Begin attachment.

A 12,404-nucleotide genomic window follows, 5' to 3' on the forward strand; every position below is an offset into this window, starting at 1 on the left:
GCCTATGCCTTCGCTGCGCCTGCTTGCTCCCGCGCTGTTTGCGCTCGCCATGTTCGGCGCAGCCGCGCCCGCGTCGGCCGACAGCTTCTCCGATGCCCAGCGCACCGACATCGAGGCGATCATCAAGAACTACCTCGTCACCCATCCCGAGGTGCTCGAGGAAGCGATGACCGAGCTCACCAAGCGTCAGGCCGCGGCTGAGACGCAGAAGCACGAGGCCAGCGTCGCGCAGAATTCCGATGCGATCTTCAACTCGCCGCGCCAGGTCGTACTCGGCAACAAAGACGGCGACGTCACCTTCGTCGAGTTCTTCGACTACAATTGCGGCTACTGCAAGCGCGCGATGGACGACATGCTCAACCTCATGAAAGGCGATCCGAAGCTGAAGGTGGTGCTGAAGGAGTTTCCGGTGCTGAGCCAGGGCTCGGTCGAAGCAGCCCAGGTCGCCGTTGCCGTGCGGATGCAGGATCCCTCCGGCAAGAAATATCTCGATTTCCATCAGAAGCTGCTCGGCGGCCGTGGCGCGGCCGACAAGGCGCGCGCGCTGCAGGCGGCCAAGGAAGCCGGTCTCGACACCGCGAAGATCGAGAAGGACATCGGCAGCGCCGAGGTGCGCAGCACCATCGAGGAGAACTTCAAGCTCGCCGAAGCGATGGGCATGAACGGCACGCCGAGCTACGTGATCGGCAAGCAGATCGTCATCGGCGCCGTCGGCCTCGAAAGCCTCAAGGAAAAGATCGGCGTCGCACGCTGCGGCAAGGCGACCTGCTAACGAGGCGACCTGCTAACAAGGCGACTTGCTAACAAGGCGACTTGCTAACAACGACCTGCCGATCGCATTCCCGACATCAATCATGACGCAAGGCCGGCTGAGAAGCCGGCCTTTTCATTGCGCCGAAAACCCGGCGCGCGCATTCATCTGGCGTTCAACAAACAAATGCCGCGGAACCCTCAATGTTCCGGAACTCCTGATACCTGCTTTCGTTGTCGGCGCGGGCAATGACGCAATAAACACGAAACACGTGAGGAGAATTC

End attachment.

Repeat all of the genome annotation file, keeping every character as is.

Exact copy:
A 12,404-nucleotide genomic window follows, 5' to 3' on the forward strand; every position below is an offset into this window, starting at 1 on the left:
GCCTATGCCTTCGCTGCGCCTGCTTGCTCCCGCGCTGTTTGCGCTCGCCATGTTCGGCGCAGCCGCGCCCGCGTCGGCCGACAGCTTCTCCGATGCCCAGCGCACCGACATCGAGGCGATCATCAAGAACTACCTCGTCACCCATCCCGAGGTGCTCGAGGAAGCGATGACCGAGCTCACCAAGCGTCAGGCCGCGGCTGAGACGCAGAAGCACGAGGCCAGCGTCGCGCAGAATTCCGATGCGATCTTCAACTCGCCGCGCCAGGTCGTACTCGGCAACAAAGACGGCGACGTCACCTTCGTCGAGTTCTTCGACTACAATTGCGGCTACTGCAAGCGCGCGATGGACGACATGCTCAACCTCATGAAAGGCGATCCGAAGCTGAAGGTGGTGCTGAAGGAGTTTCCGGTGCTGAGCCAGGGCTCGGTCGAAGCAGCCCAGGTCGCCGTTGCCGTGCGGATGCAGGATCCCTCCGGCAAGAAATATCTCGATTTCCATCAGAAGCTGCTCGGCGGCCGTGGCGCGGCCGACAAGGCGCGCGCGCTGCAGGCGGCCAAGGAAGCCGGTCTCGACACCGCGAAGATCGAGAAGGACATCGGCAGCGCCGAGGTGCGCAGCACCATCGAGGAGAACTTCAAGCTCGCCGAAGCGATGGGCATGAACGGCACGCCGAGCTACGTGATCGGCAAGCAGATCGTCATCGGCGCCGTCGGCCTCGAAAGCCTCAAGGAAAAGATCGGCGTCGCACGCTGCGGCAAGGCGACCTGCTAACGAGGCGACCTGCTAACAAGGCGACTTGCTAACAAGGCGACTTGCTAACAACGACCTGCCGATCGCATTCCCGACATCAATCATGACGCAAGGCCGGCTGAGAAGCCGGCCTTTTCATTGCGCCGAAAACCCGGCGCGCGCATTCATCTGGCGTTCAACAAACAAATGCCGCGGAACCCTCAATGTTCCGGAACTCCTGATACCTGCTTTCGTTGTCGGCGCGGGCAATGACGCAATAAACACGAAACACGTGAGGAGAATTC